unemployed radio news people: Your skill set could quickly improve a newspaper site’s audio assets.

Fast-forward to present day:

• 82% of USA homes have broadband, and it’s eating-into local TV and the cable systems that deliver it. 500 channels and
nothing-to-watch? Hit Hulu or YouTube. Radio and newspapers need to be more aggressive about video content, a core
competence to neither.

• To the rescue? Readers and listeners! “Web 2.0” interactivity. How can radio + newspaper = User-Generated Content?
Hypothetical: While the station broadcasts a game, can the listener interact with the newspaper reporter in the stadium?
Perhaps that newspaper reporter also appears regularly on the station’s morning show, and plugs that fact in his/her column.
Opportunities like this are worth brainstorming.

I’m encouraging experimentation, but what I’m about to tell you is not theoretical.
I speak from significant experience. Before I hung out my consulting shingle (January 1, 1995), I spent 3 years as Vice President
of a new media unit at Gannett. Based on my experience repurposing USA Today reporters and columnists to audio, I can offer
you two fundamentals, the first-of-which you will discover quickly when you work with newspaper talent:

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1. There are four kinds of people writing for a newspaper:

a) Those who want to help the radio station,


b) Those who don't,
c) Those who "can talk,"
d) Those who can't.

Ideally, you will find some who are (a) AND (c), AND happen to report on things relevant to your target listener.

2. Even among those who "can talk," you DON'T want "to turn them into radio reporters," for two reasons:

a) No matter HOW well they can talk, they'll still sound entry level at best, compared to station talent around them. Think
how many years you and I invested in honing our sound and technique, learning to edit and other tools-of-the-trade.

b) Their weakness is their strength: They're newspaper reporters. They're not on your air because they can talk. They're
there because they have equity as local bylines, and information you otherwise wouldn’t get.

Accordingly, the best way for the radio station to use newspaper reporters is as sources.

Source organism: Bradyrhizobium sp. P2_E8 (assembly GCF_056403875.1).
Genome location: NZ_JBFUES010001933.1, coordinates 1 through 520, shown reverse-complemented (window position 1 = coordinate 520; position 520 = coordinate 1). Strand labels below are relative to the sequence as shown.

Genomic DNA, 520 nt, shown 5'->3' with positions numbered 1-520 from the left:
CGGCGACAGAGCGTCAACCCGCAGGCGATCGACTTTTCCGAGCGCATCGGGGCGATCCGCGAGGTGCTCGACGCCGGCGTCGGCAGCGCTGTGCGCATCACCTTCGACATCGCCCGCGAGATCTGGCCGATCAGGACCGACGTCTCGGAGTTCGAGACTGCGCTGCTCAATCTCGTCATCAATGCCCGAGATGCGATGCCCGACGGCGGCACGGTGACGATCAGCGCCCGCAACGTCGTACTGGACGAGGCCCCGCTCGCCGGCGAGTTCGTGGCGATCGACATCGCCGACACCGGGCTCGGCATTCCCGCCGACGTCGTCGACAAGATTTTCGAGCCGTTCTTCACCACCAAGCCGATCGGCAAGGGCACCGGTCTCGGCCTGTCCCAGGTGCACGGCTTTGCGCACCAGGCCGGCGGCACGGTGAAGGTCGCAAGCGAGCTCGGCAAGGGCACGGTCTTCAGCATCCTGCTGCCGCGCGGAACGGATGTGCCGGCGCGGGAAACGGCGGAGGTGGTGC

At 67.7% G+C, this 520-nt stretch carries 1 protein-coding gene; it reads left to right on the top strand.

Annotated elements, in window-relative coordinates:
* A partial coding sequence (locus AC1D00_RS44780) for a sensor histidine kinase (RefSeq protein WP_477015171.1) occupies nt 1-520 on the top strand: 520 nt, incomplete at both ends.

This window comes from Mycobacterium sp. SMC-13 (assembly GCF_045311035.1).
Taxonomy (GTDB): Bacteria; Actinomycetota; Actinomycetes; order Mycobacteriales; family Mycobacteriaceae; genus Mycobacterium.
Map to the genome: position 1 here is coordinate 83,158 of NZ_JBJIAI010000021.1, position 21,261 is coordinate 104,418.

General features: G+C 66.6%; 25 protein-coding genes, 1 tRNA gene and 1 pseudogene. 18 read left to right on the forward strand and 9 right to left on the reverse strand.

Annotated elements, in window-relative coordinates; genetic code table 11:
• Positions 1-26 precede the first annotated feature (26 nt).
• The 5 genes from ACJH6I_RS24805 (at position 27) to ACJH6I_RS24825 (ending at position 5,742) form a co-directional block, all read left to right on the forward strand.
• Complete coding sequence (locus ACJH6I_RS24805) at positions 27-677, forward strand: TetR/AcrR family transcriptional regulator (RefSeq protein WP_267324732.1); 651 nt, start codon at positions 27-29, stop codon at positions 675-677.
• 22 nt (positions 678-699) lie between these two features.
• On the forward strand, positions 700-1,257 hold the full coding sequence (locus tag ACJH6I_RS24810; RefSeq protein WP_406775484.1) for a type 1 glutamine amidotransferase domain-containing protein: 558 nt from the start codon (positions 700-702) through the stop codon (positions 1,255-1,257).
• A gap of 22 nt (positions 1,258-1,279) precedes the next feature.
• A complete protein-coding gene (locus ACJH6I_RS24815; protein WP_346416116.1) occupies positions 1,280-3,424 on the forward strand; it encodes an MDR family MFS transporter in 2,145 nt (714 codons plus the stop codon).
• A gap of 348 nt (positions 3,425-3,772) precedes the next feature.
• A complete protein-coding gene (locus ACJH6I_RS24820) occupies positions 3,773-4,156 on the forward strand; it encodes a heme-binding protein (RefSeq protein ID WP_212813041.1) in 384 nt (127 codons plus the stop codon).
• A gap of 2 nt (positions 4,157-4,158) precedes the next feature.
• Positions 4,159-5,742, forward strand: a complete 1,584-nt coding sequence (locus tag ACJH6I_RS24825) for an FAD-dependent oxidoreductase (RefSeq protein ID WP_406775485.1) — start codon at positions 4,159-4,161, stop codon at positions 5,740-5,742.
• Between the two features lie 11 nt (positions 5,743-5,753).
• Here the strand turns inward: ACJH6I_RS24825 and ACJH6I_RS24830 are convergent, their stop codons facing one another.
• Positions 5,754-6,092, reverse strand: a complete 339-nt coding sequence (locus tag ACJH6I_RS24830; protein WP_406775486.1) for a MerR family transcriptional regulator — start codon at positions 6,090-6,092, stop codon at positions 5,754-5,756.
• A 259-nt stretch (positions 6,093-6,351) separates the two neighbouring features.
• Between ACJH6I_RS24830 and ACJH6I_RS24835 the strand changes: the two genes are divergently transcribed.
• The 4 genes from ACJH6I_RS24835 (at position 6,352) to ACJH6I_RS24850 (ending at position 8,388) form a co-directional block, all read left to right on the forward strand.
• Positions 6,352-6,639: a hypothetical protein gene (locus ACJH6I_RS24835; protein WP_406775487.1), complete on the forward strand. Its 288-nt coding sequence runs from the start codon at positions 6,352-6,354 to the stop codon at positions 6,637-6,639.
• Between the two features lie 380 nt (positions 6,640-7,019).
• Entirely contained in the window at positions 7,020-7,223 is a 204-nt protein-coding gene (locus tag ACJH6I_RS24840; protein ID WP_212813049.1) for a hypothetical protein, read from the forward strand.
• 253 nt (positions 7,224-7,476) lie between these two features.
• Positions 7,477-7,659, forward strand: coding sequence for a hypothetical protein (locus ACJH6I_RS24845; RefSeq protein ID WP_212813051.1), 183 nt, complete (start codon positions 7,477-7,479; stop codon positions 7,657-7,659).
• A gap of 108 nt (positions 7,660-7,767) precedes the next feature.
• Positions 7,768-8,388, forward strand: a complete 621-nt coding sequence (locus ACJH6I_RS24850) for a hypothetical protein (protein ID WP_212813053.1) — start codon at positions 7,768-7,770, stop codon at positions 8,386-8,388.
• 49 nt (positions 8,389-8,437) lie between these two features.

• Debrief them. “MARK, HOW DID THE ACCUSED MURDERER REACT WHEN HIS PARENTS ENTERED THE COURTROOM?”

• The most we should ask, in production terms, is raw sound, if they record an entire event or interview. Here in the digital age,
it's drag-and-drop, audio by Email and on thumb drives. We might simply ask the newspaper reporter to help us by flagging a
key passage, i.e., "listen about 6 minutes in, when Franken refers to being Jewish."

Move there?
Consider relocating station news talent to the newspaper. Working alongside
reporters there is more conducive to relationship-building than being an off-
site voice-on-the-phone asking-for-things.

Your chances of getting-dibs-on audio a reporter has gathered is better if you


buttonhole him/her at the coffee machine you share, than if you’re a-voice-
on-the-phone that he/she was told to cooperate with, asking to have audio
Emailed. And debriefing reporters will go better in-person, and sound better
on-air than a phone interview.

Your-being-there is better exposure for the newspaper too. Saying that you’re “LIVE FROM THE HERALD NEWSROOM” as often as
you will reinforces that the paper is newsgathering central.

Based on a couple such projects I’ve been involved with, three tips:

• DON’T build a soundproof radio studio, off in the corner. Work among them, and let listeners hear a busy ambient
background. Sound like you are where you say you are.

• Buddy-up with the newspaper’s online desk. Radio has more in common with its immediacy.

• Bring bagels or donuts. They’re REPORTERS. And your station might have a trade. The newspaper probably doesn’t.

Now about Advertising Sales…

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1 + 1 = 3? Paul: YOU COULD WIN ONE HUNDRED DOLLARS
‘First time I visited client WDAY/Fargo, I asked for a tour at *INSTANT* CASH -- RIGHT NOW -- FROM THE
the co-owned Forum newspaper. PROOF I’m a nerd: I asked FORUM AND WDAY!
to see the press…and the mighty Mannheim didn’t disappoint. Tracy: JUST LOOK FOR THE LITTLE GREEN "TAB-
ON," STUCK TO THE FRONT PAGE OF THE
This gargantuan contraption is a deafening symphony,
FORUM. ONCE A WEEK, IT'LL BE A *WDAY*
thousands and thousands of moving parts; yet the press itself TAB-ON.
is just one part of the newspaper’s “transmitter.” After the
Paul: BE SURE TO SAVE *ALL* YOUR WDAY TAB-
presses roll, trucks burn rubber, paperboys load up, and ONS! BECAUSE EVERY WEEKDAY MORNING, AT